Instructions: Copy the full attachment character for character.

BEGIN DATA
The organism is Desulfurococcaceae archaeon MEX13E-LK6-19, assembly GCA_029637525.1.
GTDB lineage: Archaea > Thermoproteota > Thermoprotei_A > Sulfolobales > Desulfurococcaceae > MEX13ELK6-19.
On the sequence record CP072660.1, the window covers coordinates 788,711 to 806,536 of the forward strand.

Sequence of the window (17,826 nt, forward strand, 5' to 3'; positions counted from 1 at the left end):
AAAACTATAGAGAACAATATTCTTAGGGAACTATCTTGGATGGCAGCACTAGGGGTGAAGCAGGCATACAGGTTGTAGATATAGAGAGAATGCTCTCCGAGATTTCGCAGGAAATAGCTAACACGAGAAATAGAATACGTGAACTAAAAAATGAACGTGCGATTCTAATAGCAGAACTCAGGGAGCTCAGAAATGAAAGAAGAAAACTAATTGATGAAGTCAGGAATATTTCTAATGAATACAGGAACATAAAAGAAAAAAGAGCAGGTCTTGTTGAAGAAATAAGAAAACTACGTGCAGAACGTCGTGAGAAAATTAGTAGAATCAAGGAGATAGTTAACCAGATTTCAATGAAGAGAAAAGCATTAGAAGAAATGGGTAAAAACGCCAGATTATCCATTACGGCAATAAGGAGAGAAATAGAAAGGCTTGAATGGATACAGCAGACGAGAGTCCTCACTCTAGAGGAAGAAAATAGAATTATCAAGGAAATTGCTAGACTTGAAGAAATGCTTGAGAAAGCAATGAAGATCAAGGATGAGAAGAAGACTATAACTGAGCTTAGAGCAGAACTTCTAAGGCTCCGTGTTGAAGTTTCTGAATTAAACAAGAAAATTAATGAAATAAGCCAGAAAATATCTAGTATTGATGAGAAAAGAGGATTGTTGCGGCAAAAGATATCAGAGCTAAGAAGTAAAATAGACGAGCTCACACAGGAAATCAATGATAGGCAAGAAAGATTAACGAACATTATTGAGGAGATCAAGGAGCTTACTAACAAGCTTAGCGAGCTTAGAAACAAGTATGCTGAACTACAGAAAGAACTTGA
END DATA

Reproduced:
The organism is Desulfurococcaceae archaeon MEX13E-LK6-19, assembly GCA_029637525.1.
GTDB lineage: Archaea > Thermoproteota > Thermoprotei_A > Sulfolobales > Desulfurococcaceae > MEX13ELK6-19.
On the sequence record CP072660.1, the window covers coordinates 788,711 to 806,536 of the forward strand.

Sequence of the window (17,826 nt, forward strand, 5' to 3'; positions counted from 1 at the left end):
AAAACTATAGAGAACAATATTCTTAGGGAACTATCTTGGATGGCAGCACTAGGGGTGAAGCAGGCATACAGGTTGTAGATATAGAGAGAATGCTCTCCGAGATTTCGCAGGAAATAGCTAACACGAGAAATAGAATACGTGAACTAAAAAATGAACGTGCGATTCTAATAGCAGAACTCAGGGAGCTCAGAAATGAAAGAAGAAAACTAATTGATGAAGTCAGGAATATTTCTAATGAATACAGGAACATAAAAGAAAAAAGAGCAGGTCTTGTTGAAGAAATAAGAAAACTACGTGCAGAACGTCGTGAGAAAATTAGTAGAATCAAGGAGATAGTTAACCAGATTTCAATGAAGAGAAAAGCATTAGAAGAAATGGGTAAAAACGCCAGATTATCCATTACGGCAATAAGGAGAGAAATAGAAAGGCTTGAATGGATACAGCAGACGAGAGTCCTCACTCTAGAGGAAGAAAATAGAATTATCAAGGAAATTGCTAGACTTGAAGAAATGCTTGAGAAAGCAATGAAGATCAAGGATGAGAAGAAGACTATAACTGAGCTTAGAGCAGAACTTCTAAGGCTCCGTGTTGAAGTTTCTGAATTAAACAAGAAAATTAATGAAATAAGCCAGAAAATATCTAGTATTGATGAGAAAAGAGGATTGTTGCGGCAAAAGATATCAGAGCTAAGAAGTAAAATAGACGAGCTCACACAGGAAATCAATGATAGGCAAGAAAGATTAACGAACATTATTGAGGAGATCAAGGAGCTTACTAACAAGCTTAGCGAGCTTAGAAACAAGTATGCTGAACTACAGAAAGAACTTGA